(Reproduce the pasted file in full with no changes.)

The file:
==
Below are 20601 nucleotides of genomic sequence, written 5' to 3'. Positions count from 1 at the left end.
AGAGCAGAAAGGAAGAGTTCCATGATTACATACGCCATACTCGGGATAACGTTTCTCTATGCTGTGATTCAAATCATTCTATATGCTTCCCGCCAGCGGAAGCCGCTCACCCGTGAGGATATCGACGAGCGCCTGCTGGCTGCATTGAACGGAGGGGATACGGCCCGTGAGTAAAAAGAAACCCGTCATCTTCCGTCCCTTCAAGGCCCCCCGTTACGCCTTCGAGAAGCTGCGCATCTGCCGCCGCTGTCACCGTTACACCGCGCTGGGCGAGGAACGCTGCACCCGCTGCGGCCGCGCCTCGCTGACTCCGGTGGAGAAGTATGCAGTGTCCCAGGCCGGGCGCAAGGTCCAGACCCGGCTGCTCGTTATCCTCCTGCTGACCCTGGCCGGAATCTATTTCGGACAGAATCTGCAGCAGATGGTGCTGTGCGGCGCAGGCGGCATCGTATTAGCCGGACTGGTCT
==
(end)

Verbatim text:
Below are 20601 nucleotides of genomic sequence, written 5' to 3'. Positions count from 1 at the left end.
AGAGCAGAAAGGAAGAGTTCCATGATTACATACGCCATACTCGGGATAACGTTTCTCTATGCTGTGATTCAAATCATTCTATATGCTTCCCGCCAGCGGAAGCCGCTCACCCGTGAGGATATCGACGAGCGCCTGCTGGCTGCATTGAACGGAGGGGATACGGCCCGTGAGTAAAAAGAAACCCGTCATCTTCCGTCCCTTCAAGGCCCCCCGTTACGCCTTCGAGAAGCTGCGCATCTGCCGCCGCTGTCACCGTTACACCGCGCTGGGCGAGGAACGCTGCACCCGCTGCGGCCGCGCCTCGCTGACTCCGGTGGAGAAGTATGCAGTGTCCCAGGCCGGGCGCAAGGTCCAGACCCGGCTGCTCGTTATCCTCCTGCTGACCCTGGCCGGAATCTATTTCGGACAGAATCTGCAGCAGATGGTGCTGTGCGGCGCAGGCGGCATCGTATTAGCCGGACTGGTCT